Pentagon hired contractor to advise on collecting information on
churches, mosques, other U.S. sites
By Jonathan S. Landay
Knight Ridder Newspapers
-- -- WASHINGTON - A Pentagon
intelligence agency that kept files on American anti-war
activists hired one of the contractors who bribed former Rep.
Randy "Duke" Cunningham, R-Calif., to help it collect data on
houses of worship, schools, power plants and other locations in
the United States.
MZM Inc., headed by Mitchell Wade, also received three contracts
totaling more than $250,000 to provide unspecified "intelligence
services" to the White House, according to documents obtained by
Knight Ridder. The White House didn't respond to an inquiry
about what those intelligence services entailed.
MZM's Pentagon and White House deals were part of tens of
millions of dollars in federal government business that Wade's
company attracted beginning in 2002.
MZM and Wade, who pleaded guilty last month to bribing
Cunningham and unnamed Defense Department officials to steer
work to his firm, are the focus of ongoing probes by Pentagon
and Department of Justice investigators.
In February 2003, MZM won a two-month contract worth $503,144.70
to provide technical support to the Pentagon's Joint
Counter-Intelligence Field Activity, or CIFA. The top-secret
agency was created five months earlier primarily to protect U.S.
defense personnel and facilities from foreign terrorists.
The job involved advising CIFA on selecting software and
technology designed to ferret out commercial and government data
that could be used in what's called a Geospatial Information
System. A GIS system inserts information about geographic
locations, such as buildings, into digital maps produced from
According to a "statement of work," the data that CIFA was
interested in obtaining included "maps, street addresses, lines
of communication, critical infrastructure elements, demographic
and other pertinent sources that would support geocoding and
Geocoding involves assigning latitudes and longitudes to
locations, such as street addresses, so they can be displayed as
points on maps. Such tools increasingly are being used by U.S.
corporations and law enforcement agencies.
MZM was to "assist the government in identifying and procuring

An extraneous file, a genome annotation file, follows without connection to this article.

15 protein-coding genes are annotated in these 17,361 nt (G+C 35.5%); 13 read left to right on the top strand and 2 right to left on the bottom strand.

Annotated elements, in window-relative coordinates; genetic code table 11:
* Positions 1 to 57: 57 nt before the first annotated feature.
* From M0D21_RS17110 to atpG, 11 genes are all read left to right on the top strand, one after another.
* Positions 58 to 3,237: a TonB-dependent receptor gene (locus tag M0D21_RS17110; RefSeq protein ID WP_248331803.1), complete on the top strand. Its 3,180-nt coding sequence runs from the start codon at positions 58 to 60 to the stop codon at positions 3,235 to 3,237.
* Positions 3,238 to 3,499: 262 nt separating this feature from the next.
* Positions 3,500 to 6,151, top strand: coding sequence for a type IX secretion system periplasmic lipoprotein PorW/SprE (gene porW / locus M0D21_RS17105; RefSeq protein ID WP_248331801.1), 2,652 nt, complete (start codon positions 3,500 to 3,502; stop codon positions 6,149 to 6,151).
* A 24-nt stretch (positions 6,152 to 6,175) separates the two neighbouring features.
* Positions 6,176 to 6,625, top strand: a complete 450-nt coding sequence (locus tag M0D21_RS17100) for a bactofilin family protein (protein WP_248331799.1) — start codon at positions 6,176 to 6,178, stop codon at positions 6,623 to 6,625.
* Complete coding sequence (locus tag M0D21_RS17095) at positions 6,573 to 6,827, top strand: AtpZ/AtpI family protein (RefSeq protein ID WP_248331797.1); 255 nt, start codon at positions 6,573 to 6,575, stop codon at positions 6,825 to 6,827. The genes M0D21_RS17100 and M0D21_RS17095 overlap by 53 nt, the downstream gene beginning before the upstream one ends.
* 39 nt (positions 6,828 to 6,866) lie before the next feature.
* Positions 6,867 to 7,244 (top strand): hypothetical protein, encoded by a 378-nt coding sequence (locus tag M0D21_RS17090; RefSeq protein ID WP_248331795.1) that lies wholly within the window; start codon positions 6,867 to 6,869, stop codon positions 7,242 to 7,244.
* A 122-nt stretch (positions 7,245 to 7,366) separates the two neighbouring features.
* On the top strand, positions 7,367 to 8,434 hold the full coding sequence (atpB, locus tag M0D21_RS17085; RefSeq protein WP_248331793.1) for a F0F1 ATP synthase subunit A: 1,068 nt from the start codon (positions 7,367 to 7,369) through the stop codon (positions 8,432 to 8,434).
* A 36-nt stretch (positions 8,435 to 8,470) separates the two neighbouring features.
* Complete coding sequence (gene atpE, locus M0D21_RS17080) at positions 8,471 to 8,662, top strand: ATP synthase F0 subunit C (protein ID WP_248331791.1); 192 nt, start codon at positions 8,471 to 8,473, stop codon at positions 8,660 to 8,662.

data" on maps, as well as "airports, ports, dams,
churches/mosques/synagogues, schools (and) power plants," said
the statement of work.
"In many cases, the government already owns such data, and for
reasons of economy, government-owned data is preferred," said
the statement. It isn't clear why U.S. intelligence agencies
couldn't do the work themselves.
Navy Cmdr. Gregory Hicks, a Pentagon spokesman, said MZM began
working on the project in October 2002, when the agency was
Its job was to help the agency integrate technology into its
"information architecture to help CIFA use available (satellite)
imagery, which is produced legally by other commercial and
government agencies," Hicks said.
"GIS software ... is designed to allow integration of geographic
and imagery data with threat information to provide complex
analytic products," he said. "Not knowing the location of key
infrastructure and points of interest, such as bridges, chemical
plants, schools, parks, and even religious facilities, as they
relate to threat information, could significantly affect the
accuracy of such analysis and plans and lead to disastrous
He was unable to discuss further details of CIFA's dealings with
MZM, citing the ongoing investigations into Wade's dealings with
CIFA recently has come under fire following disclosures that it
maintained information on individuals and groups involved in
peaceful anti-war protests at defense facilities and recruiting
The information was stored in a database that was supposed to be
reserved for reports related to potential foreign terrorist
In a March 8 letter to Sen. Patrick Leahy, D-Vt., a senior
Pentagon official said that a review of the Cornerstone database
had identified 186 "protest-related reports" containing the
names of 43 people that were mistakenly retained in the
"These reports have since been removed from the Cornerstone
database and refresher training on intelligence oversight and
database management is being given to all CI
(counter-intelligence) and intelligence personnel," said the
letter from Robert W. Rogalski, an acting deputy undersecretary
The disclosure that CIFA was storing information on anti-war
activities added to concerns that the Bush administration may
have used its war on terrorism to give government agencies
expanded power to monitor Americans' finances, associations,
travel and other activities.
The administration's domestic eavesdropping program and FBI
monitoring of environmental, animal rights and anti-war groups
have also fueled such fears. The administration contends that
its programs are legal and insists that they're designed to
ensure civil liberties while protecting national security.
A Washington Post story last year contained a brief reference to
the White House contracts in a report on the company's dealings
with the Pentagon.
Wade, who faces up to 20 years in prison, was one of four men
charged in the Cunningham case. Cunningham, who resigned from
Congress in November after serving for 15 years, was sentenced
to eight years and four months in prison earlier this month.
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